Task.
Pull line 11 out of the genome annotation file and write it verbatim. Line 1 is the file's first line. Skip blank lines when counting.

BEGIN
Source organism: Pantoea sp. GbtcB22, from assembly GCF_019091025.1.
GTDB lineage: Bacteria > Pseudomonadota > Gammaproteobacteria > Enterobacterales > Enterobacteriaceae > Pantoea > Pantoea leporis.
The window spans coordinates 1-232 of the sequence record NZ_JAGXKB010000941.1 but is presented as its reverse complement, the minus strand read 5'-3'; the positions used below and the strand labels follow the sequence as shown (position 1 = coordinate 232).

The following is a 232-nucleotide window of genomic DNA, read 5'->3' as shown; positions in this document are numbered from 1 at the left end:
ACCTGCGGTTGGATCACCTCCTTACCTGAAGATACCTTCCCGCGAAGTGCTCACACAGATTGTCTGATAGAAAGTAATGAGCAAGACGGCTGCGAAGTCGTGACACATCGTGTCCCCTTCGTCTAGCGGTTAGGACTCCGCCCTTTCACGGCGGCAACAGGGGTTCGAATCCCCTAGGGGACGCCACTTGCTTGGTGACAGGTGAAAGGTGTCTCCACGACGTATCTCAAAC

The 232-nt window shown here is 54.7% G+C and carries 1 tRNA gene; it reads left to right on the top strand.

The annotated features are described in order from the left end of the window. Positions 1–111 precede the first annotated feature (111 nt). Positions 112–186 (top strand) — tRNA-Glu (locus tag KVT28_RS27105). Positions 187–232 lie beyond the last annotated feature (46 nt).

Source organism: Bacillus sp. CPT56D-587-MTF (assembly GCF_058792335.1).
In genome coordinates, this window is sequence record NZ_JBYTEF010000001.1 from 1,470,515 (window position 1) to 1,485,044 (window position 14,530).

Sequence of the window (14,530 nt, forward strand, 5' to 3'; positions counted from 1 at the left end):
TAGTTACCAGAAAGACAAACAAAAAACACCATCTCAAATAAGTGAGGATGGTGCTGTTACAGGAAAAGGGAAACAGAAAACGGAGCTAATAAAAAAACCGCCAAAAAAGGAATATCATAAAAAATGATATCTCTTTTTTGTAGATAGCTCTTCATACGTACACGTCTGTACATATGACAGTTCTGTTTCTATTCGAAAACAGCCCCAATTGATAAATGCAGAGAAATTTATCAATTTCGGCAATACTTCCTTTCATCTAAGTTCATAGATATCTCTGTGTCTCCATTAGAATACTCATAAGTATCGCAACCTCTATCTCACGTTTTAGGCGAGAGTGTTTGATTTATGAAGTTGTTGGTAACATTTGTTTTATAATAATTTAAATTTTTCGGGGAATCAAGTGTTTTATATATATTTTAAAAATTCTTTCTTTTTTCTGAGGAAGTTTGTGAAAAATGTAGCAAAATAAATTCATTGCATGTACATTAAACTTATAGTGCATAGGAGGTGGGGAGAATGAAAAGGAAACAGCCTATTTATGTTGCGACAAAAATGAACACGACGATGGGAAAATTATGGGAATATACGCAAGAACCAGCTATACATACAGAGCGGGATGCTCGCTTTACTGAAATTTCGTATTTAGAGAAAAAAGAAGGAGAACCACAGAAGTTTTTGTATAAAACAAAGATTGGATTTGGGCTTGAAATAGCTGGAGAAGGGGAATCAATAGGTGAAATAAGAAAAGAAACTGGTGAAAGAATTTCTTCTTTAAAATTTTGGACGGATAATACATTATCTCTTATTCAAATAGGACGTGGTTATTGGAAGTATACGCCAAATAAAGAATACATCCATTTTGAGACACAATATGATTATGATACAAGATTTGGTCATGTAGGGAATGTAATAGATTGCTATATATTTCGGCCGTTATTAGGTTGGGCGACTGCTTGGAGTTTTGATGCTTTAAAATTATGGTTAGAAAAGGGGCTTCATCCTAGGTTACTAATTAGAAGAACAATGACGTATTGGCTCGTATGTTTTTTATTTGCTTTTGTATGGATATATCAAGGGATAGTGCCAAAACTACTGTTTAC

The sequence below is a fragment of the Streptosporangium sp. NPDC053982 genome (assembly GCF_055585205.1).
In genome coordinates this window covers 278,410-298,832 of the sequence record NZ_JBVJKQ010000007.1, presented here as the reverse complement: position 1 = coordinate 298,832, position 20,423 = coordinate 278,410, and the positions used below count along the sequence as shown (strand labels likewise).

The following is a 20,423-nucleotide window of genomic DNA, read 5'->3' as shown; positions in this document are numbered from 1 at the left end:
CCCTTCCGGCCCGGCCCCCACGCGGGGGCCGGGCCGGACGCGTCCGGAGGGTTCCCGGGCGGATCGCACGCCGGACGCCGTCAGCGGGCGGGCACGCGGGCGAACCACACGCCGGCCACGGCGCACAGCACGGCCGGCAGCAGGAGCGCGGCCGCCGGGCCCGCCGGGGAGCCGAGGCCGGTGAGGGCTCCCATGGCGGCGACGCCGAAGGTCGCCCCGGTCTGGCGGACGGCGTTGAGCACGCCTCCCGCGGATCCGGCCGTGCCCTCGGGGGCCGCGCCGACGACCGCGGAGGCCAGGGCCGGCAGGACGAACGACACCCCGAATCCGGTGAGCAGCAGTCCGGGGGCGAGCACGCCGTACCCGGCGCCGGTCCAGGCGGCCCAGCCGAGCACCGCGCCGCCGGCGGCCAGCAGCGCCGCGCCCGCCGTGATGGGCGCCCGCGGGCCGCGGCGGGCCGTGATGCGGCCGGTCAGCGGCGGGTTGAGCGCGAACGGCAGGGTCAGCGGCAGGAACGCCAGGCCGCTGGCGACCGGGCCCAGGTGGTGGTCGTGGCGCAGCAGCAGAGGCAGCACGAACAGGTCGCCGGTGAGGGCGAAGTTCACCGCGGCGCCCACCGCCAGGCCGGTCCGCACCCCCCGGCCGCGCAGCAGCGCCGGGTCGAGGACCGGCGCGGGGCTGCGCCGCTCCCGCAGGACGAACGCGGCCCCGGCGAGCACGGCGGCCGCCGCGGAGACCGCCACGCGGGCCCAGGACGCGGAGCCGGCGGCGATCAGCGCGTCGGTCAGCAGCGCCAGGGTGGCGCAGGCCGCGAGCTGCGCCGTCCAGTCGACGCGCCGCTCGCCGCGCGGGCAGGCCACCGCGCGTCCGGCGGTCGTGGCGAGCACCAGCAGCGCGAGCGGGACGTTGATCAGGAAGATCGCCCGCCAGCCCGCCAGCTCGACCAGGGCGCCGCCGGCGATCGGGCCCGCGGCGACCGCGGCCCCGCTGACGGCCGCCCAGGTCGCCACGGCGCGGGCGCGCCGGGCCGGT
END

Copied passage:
TAGTTACCAGAAAGACAAACAAAAAACACCATCTCAAATAAGTGAGGATGGTGCTGTTACAGGAAAAGGGAAACAGAAAACGGAGCTAATAAAAAAACCGCCAAAAAAGGAATATCATAAAAAATGATATCTCTTTTTTGTAGATAGCTCTTCATACGTACACGTCTGTACATATGACAGTTCTGTTTCTATTCGAAAACAGCCCCAATTGATAAATGCAGAGAAATTTATCAATTTCGGCAATACTTCCTTTCATCTAAGTTCATAGATATCTCTGTGTCTCCATTAGAATACTCATAAGTATCGCAACCTCTATCTCACGTTTTAGGCGAGAGTGTTTGATTTATGAAGTTGTTGGTAACATTTGTTTTATAATAATTTAAATTTTTCGGGGAATCAAGTGTTTTATATATATTTTAAAAATTCTTTCTTTTTTCTGAGGAAGTTTGTGAAAAATGTAGCAAAATAAATTCATTGCATGTACATTAAACTTATAGTGCATAGGAGGTGGGGAGAATGAAAAGGAAACAGCCTATTTATGTTGCGACAAAAATGAACACGACGATGGGAAAATTATGGGAATATACGCAAGAACCAGCTATACATACAGAGCGGGATGCTCGCTTTACTGAAATTTCGTATTTAGAGAAAAAAGAAGGAGAACCACAGAAGTTTTTGTATAAAACAAAGATTGGATTTGGGCTTGAAATAGCTGGAGAAGGGGAATCAATAGGTGAAATAAGAAAAGAAACTGGTGAAAGAATTTCTTCTTTAAAATTTTGGACGGATAATACATTATCTCTTATTCAAATAGGACGTGGTTATTGGAAGTATACGCCAAATAAAGAATACATCCATTTTGAGACACAATATGATTATGATACAAGATTTGGTCATGTAGGGAATGTAATAGATTGCTATATATTTCGGCCGTTATTAGGTTGGGCGACTGCTTGGAGTTTTGATGCTTTAAAATTATGGTTAGAAAAGGGGCTTCATCCTAGGTTACTAATTAGAAGAACAATGACGTATTGGCTCGTATGTTTTTTATTTGCTTTTGTATGGATATATCAAGGGATAGTGCCAAAACTACTGTTTAC